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Posted on Wed. Nov. 21, 2012 - 12:01 am EDT

COMMUNITY VOICE

Creationism should be included in curriculum so students can choose

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Effective schooling is imperative for maturing students in that it provides them with the knowledge and skills that will be required in the real world after graduation.

Much necessary learning is completed during the adolescent years, but I contend that not enough emphasis is placed on the ability to choose for ourselves what we want to believe. That aptitude could be practiced in science class with the legalization of creationism being included in the listed theories of the earth’s origin.

The evolutionism theory is predominant in the curriculum of many states, despite being unproven, while the idea that an intelligent being designed the universe isn’t even mentioned. Teaching only one set of beliefs is dangerous to science, because the truth could be potentially excluded all together.

Some opponents to the teaching argue that creationism does not follow the scientific method and therefore cannot be taught as science. On the contrary, I feel the idea can be classified as a scientific theory with the hypothesis simply being that there is a creator.

There are, indeed, observations that provide support for the topic, such as evidence of the biblical flood and the fact that the “irreducibly complex” organs in many living creatures could have in no way evolved from nothing. The Bible is used in archeology as a reliable source to locate lost cities based on biblical accounts.

Many other ancient and historical documents back up what is written in the Bible. If it is trusted in archeology, why not for scientific matters?

An argument on Debatepedia stated that “mutations result from degradation of already existing info, not the development of new info, which hasn’t been observed.” Doesn’t the fact that all parts of evolution have yet to be observed and proved, therefore requiring a certain amount of pure belief, make it a matter based on faith, just like creationism?

“Science is only science until it requires or imposes belief. Then it is philosophy.” — Charles Darwin. This mindset might eliminate creationism from the realm of science, but if we wanted to go in that direction, then the indefinite ideas of evolutionism would be debunked as well.

So even Darwin was unsure if his studies were true. Other scientists have admitted that evolution cannot explain everything, and many people would argue that creationism could help fill in a lot of the holes.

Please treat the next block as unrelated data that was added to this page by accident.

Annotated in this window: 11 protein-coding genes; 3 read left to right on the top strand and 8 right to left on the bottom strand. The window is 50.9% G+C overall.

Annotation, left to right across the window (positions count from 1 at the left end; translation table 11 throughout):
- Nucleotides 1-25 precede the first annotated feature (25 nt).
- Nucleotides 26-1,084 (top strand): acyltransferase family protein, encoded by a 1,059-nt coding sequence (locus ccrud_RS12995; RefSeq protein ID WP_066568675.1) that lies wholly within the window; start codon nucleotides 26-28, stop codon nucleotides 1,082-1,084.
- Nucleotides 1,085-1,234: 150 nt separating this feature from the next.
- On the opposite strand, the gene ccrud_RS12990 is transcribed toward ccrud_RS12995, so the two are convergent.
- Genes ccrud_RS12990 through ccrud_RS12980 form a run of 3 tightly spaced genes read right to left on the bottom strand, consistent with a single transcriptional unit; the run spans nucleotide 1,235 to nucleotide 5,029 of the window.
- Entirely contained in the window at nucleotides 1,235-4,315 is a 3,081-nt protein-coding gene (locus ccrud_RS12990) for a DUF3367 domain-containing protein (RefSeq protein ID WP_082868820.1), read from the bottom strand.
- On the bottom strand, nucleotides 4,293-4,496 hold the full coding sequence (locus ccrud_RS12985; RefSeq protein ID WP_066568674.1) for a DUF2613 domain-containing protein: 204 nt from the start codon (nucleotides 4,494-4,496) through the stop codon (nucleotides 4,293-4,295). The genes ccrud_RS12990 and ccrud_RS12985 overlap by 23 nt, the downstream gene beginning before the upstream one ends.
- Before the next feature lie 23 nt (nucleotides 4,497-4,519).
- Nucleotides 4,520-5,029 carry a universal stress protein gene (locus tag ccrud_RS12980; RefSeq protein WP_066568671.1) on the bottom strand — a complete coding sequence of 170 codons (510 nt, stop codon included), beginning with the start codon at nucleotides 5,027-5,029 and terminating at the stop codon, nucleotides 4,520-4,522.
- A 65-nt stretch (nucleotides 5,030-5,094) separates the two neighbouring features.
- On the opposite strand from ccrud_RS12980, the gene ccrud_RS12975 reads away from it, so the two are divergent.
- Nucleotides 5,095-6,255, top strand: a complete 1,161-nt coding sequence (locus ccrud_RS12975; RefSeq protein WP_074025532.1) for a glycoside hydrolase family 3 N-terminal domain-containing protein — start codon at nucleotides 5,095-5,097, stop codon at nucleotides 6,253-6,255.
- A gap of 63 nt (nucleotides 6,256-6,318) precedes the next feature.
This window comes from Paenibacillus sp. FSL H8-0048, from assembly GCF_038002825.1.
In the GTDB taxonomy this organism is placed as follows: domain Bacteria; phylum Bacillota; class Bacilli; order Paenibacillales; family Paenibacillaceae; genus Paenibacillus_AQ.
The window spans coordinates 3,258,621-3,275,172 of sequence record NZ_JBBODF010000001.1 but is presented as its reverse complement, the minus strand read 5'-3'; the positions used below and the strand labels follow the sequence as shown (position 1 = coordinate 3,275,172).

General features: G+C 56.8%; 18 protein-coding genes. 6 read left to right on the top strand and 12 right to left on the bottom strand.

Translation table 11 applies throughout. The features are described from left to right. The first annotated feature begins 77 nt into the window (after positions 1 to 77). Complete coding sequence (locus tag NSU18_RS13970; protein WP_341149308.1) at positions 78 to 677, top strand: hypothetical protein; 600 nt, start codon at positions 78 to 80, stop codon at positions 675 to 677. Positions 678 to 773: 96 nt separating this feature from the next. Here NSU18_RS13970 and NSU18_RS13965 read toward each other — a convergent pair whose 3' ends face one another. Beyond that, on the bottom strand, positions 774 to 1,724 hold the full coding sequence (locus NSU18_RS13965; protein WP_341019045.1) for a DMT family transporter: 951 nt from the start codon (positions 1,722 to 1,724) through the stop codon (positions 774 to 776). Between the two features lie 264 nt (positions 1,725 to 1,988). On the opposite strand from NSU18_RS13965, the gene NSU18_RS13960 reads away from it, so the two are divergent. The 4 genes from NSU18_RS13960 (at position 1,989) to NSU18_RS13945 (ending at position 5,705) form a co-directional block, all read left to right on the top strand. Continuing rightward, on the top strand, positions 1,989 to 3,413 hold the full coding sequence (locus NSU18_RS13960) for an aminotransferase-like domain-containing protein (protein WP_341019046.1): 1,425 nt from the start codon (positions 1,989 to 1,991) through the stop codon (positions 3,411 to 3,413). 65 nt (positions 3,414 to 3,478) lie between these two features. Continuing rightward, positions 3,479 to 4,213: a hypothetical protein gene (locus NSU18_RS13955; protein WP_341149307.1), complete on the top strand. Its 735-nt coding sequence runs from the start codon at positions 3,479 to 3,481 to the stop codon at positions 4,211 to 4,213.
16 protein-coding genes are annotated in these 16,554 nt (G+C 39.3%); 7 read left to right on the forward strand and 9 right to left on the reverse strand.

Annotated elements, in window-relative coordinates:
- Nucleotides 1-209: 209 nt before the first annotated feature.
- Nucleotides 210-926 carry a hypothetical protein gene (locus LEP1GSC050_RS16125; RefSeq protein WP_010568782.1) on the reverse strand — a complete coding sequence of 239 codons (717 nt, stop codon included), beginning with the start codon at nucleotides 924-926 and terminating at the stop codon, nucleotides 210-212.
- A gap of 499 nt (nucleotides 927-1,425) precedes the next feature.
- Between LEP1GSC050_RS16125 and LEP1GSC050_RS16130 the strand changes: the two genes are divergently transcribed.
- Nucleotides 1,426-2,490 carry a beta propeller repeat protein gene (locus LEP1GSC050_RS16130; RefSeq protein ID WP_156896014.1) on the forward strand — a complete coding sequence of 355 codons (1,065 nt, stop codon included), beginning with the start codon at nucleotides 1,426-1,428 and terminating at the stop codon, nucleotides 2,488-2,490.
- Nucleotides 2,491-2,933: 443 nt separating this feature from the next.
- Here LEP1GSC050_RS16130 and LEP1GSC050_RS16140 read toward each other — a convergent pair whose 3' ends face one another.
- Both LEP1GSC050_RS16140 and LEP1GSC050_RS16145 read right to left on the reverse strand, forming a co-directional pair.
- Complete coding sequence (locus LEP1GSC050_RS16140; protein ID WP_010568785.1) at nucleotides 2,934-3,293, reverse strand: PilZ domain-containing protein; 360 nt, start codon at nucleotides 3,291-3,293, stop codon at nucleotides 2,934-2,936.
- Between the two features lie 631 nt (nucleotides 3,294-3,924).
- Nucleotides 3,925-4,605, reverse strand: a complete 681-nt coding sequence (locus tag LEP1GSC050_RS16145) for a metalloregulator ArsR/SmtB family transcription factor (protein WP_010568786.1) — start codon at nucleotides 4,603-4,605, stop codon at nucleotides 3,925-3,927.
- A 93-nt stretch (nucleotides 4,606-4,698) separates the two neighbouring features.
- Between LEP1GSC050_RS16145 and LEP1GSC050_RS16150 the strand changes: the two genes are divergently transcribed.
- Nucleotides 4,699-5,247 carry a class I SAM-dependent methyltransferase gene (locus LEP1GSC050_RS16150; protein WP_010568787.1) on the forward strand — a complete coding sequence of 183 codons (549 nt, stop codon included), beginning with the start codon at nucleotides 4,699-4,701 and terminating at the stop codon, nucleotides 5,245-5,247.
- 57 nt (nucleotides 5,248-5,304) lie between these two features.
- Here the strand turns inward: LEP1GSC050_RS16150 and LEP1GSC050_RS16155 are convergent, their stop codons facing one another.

Science should not be closed-minded, and evolutionists who are focused on that one select theory could be potentially limiting the scope of discovery.

The Supreme Court ruled in 1987 that teaching creationism violates the separation of church and state. The theory is, however, acceptable in Britain, where some schools even present creationism as fact and evolution as faith.

Also, some people argue that the lack of creationism in education violates freedom of religion by saying that Genesis is wrong.

According to a recent Gallup poll, 46 percent of Americans believe in creationism. That means that almost half of the nation’s citizens are being told they are wrong.

Giving all theories credit in the classroom promotes critical thought, allowing students to carry out the process of developing their own opinion and finding the support to back it up.

“Teach both,” Sarah Palin once said. “You know, don’t be afraid of education. Healthy debate is so important, and it’s so valuable in our schools.”

One online debate said that “not teaching competing theories is comparable to telling students that there is no alien life.” Either all possible beliefs need to be addressed, or the subject of “the beginning” not mentioned at all.

In a country whose foundations are based on the fact that “all men are created equal,” whose motto is “In God We Trust” and whose own pledge states it to be a “nation under God,” couldn’t one declare that the separation of church and state has never been very clearly defined or enforced?

Why should religious rights be any different for students? To be forbidden to learn about a scientific theory for the basic fact that it is related to religion doesn’t seem like freedom to me.

I am in no way arguing that schools should press creationism to be the truth. That would be hypocritical, for that seems to be the method applied to evolutionism as of now.

What I do firmly believe is that it’s degrading to the potential of education to outlaw any form of knowledge, whether it is entirely proven or not.

The theory of creationism being entwined with religion does not at all lessen its scientific value, and it should therefore be available for the enhancement of students’ ability to make their own informed, logical choices.


Katie Grieze is a sophomore at Heritage Junior-Senior High School and a copy editor of the school newspaper.


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